Neuro Inflammation in Chronic Pain and Fatigue with Dr. Jarred Younger

In this episode of The Functional Medicine Radio Show, Dr. Carri’s special guest Dr. Jarred Younger explains neuro inflammation and how it contributes to chronic pain and chronic fatigue.

Jarred Younger obtained his PhD in Experimental Psychophysiology at the University of Tennessee. He then completed postdoctoral fellowships in pain medicine and neuroimaging at Arizona State University and Stanford University before joining the faculty at Stanford in 2009. In 2014, he transferred to the University of Alabama at Birmingham, where he currently directs the [Neuro]-inflammation, Pain and Fatigue Laboratory. His lab uses neuroimaging, immune monitoring, and clinical trial techniques to develop new diagnostic tests and treatments for pain and fatigue disorders.

Main Questions Asked about Neuroinflammation:

  • What is it?
  • Why do you believe it is responsible for chronic pain and fatigue?
  • What are the common symptoms?
  • What are microglia and how do they impact neuroinflammation?
  • How do we diagnose it?
  • What medications or supplements can help dampen neuroinflammation?
  • What can we do today to help reduce it?

Key Points made by Dr. Younger about Neuroinflammation:

  • Every time we have a really severe infection, such as the flu, there’s a neuroinflammatory component to that.
  • Symptoms include: pain; fatigue; cognitive disruption or foggy brain; depressed mood; lack of motivation; and anhedonia (lack of pleasure).
  • Most of the patients have this neuroinflammatory element to their disease and that maybe that’s what’s making them feel fatigued and feel pain but the question is what’s causing that neuroinflammation to begin with? That varies tremendously from person to person.
  • Things that can trigger neuroinflammation include: mold exposures; virus or bacteria that’s hiding in the body; imbalance in the gut microbiome; medications that activate the central immune system.
  • We may be able to target the neuroinflammation and suppress that but what would be ideal would be to find the original trigger in the first place and then you may actually have a cure.
  • The microglia cells are really the culprit. When you’re feeling overall pain and you’re feeling fatigue, it’s probably something to do with the microglia.
  • Microglia are immune cells in the brain And they are responsible for protecting the brain from everything. Bacterial, viral, from cancers, from cell death. They have to clean up the debris; they have to clean up synapses. They do everything.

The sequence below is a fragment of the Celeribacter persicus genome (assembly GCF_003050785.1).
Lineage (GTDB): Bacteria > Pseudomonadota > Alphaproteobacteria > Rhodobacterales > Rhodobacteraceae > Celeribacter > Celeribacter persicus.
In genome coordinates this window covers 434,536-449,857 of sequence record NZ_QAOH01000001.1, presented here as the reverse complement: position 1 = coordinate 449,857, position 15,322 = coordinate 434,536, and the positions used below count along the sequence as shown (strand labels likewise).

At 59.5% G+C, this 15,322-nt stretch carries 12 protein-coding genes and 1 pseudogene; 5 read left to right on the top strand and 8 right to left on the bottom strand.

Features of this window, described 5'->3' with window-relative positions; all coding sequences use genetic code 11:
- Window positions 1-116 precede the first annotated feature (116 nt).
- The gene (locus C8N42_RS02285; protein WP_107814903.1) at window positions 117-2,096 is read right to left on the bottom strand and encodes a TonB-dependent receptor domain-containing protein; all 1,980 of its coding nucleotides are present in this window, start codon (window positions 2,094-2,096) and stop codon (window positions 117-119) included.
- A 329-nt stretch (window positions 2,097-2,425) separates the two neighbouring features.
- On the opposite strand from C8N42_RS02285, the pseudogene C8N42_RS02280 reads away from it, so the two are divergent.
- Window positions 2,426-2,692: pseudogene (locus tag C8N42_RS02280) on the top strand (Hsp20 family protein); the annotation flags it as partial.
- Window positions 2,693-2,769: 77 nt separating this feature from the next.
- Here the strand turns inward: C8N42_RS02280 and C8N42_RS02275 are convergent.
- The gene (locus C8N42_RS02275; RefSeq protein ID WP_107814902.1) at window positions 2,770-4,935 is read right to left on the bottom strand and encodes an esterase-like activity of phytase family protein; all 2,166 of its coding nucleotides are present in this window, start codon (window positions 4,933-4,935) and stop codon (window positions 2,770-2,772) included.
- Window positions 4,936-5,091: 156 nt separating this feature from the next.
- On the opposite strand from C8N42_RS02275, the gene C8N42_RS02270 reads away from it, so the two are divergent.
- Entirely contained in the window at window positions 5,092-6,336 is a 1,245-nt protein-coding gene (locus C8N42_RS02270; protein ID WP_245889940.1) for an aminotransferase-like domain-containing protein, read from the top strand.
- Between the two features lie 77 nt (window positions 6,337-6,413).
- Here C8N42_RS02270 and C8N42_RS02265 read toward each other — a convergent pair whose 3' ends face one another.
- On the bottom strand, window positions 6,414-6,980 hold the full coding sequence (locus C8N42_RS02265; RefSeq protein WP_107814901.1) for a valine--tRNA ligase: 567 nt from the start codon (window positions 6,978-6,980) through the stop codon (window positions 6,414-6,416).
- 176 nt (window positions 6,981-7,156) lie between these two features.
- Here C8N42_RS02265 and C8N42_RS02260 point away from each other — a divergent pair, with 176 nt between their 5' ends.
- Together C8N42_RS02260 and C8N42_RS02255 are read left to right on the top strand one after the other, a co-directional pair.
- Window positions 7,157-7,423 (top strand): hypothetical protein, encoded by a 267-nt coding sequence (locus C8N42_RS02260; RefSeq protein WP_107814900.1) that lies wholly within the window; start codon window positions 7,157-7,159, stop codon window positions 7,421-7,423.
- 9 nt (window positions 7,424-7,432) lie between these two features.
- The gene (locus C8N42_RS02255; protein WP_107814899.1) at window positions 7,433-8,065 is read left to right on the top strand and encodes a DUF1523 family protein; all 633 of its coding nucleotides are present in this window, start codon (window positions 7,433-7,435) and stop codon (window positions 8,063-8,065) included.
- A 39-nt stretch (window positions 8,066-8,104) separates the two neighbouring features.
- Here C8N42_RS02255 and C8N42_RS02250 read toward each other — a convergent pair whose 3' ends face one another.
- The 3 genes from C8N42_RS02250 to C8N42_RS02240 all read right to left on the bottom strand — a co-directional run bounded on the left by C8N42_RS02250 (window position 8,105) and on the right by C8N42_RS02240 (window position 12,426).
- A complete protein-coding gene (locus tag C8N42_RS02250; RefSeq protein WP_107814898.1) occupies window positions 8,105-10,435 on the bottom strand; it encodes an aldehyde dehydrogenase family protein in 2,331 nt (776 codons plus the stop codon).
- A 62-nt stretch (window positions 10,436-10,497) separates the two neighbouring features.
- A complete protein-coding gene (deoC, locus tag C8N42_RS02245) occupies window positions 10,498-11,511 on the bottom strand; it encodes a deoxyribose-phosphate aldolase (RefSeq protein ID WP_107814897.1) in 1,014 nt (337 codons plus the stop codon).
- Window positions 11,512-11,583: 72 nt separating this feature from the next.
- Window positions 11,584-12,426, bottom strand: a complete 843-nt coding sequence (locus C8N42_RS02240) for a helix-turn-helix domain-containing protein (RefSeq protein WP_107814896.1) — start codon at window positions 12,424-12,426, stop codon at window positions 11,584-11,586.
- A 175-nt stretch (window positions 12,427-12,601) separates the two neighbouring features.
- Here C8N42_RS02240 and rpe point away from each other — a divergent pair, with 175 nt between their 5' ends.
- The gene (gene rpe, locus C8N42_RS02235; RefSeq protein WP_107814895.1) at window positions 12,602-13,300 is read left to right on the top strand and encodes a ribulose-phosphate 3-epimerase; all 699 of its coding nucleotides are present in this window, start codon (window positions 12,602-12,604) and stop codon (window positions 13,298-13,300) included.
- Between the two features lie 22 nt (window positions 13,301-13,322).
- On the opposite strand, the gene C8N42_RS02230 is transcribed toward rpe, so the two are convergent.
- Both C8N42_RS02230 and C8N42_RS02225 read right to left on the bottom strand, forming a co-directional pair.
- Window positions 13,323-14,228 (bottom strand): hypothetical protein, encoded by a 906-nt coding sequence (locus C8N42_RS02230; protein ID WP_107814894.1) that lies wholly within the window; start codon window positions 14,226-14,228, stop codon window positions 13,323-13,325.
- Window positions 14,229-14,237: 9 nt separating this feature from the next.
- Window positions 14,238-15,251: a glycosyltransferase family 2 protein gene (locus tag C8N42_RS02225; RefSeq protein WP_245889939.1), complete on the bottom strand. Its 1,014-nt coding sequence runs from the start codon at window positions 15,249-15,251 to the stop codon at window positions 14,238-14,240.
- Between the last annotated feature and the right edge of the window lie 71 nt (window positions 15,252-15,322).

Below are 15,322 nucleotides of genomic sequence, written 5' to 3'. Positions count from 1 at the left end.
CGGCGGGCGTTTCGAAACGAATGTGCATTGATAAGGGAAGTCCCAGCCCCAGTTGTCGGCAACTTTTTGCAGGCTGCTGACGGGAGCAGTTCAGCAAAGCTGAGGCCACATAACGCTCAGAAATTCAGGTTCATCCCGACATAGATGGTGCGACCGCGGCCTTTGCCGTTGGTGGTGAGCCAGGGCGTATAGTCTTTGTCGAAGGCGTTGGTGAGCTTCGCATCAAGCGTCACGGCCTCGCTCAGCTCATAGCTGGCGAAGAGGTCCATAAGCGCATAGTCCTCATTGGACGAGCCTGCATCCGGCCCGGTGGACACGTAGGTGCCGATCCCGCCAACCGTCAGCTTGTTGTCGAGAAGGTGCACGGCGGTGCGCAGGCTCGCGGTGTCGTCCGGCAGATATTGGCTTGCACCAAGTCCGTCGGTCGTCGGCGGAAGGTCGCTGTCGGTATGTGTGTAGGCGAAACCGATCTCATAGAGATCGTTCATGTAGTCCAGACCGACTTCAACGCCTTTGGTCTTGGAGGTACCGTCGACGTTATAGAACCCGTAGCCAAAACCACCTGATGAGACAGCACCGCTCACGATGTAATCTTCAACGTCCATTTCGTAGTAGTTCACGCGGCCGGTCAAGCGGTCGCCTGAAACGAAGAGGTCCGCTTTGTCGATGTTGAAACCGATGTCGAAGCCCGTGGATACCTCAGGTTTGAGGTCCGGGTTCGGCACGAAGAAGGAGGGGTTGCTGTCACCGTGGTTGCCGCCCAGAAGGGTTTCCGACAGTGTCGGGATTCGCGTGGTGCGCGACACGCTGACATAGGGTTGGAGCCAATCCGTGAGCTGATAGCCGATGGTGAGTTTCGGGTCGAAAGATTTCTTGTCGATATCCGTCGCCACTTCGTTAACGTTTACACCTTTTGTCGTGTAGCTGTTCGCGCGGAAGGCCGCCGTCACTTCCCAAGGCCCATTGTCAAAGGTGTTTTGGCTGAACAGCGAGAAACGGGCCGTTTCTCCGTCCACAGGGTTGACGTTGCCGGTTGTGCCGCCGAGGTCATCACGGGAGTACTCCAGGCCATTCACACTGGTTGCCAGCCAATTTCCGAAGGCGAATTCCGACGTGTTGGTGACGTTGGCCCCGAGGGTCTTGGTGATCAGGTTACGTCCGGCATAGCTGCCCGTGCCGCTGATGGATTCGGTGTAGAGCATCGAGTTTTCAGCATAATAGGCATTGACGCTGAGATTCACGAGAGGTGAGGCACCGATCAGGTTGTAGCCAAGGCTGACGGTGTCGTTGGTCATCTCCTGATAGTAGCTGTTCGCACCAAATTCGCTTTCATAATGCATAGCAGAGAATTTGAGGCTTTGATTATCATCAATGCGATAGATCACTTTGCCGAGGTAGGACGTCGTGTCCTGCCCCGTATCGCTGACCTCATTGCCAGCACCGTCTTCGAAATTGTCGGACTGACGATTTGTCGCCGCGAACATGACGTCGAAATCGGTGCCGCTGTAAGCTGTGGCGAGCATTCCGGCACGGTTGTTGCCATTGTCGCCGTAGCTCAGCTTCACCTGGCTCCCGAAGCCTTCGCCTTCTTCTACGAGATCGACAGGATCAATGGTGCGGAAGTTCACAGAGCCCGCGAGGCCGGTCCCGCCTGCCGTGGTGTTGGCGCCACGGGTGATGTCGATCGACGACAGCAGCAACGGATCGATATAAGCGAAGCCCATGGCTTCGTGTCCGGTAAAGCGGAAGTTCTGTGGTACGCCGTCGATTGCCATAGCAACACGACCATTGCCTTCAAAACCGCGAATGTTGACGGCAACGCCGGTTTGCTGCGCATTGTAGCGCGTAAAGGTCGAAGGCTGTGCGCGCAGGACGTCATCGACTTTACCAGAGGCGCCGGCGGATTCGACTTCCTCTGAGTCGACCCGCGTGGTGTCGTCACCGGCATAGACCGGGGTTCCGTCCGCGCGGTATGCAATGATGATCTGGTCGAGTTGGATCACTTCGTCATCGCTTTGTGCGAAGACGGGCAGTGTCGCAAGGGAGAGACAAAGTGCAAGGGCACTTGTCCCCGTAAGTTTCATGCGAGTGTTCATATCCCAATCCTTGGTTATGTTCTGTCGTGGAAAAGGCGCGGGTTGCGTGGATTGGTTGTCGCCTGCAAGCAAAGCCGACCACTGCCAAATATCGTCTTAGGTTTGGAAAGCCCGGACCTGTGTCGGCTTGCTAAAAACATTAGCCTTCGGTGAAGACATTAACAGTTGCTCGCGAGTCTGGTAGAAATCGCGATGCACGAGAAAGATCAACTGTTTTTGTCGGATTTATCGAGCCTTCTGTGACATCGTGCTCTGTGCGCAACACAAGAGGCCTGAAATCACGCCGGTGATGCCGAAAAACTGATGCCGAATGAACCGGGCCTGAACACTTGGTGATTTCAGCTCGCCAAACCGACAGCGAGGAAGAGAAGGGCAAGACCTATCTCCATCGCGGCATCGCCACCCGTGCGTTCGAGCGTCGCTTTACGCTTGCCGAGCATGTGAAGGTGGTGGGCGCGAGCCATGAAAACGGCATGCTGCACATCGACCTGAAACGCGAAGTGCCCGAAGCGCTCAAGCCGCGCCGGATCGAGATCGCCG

• In a lot of these chronic pain and chronic fatigue conditions, the individual’s microglia are in this kind of angry, hypersensitive state
  • If there’s an imbalance in the types of bacteria that’s in the gut, it can very easily set up a local inflammatory condition and then if that process persists for too long, those elements of inflammation, including lipopolysaccharides and other things, can leak outside the gut.
  • We know that gum inflammation can become heart inflammation so there’s a spread there. You may have inflammation in your knee and if that’s not taken care, that may gradually migrate and it can eventually penetrate the blood brain barrier and become a neuroinflammatory condition.
  • It’s really, really important not to let peripheral neuroinflammatory things or gut inflammatory things to persist for too long because, over time, they can spread kind of like a wildfire and become harder to treat later on.
  • One of the major purposes of my lab is to develop brain imaging techniques that will allow physicians and clinicians to diagnose neuroinflammation.
  • Low-dose naltrexone was never designed to treat neuroinflammation but we know through many, many, many studies that it does go to the microglia and push them back to their normal state, their anti-inflammatory state.
  • Low-dose naltrexone works really well for fibromyalgia.
  • Several supplements have shown promise in reducing inflammation: Curcumin, Stinging Nettle, Resveratrol, Luteolin, Quercetin.
  • As absolutely horrible and devastating as a neuroinflammatory condition can be as much as we look in the brain we can find no evidence that anything is being destroyed: the neurons look intact, the synapses look intact. We do not see that there is long lasting damage.
  • Once we get a handle on suppressing the neuroinflammation, there’s a very good chance that these people who’ve been suffering for years can go back to feeling normal.

Resources Mentioned for Neuroinflammation:

Dr. Younger on Youtube

Dr. Younger’s facebook page

Book – Reclaim Your Energy and Feel Normal Again

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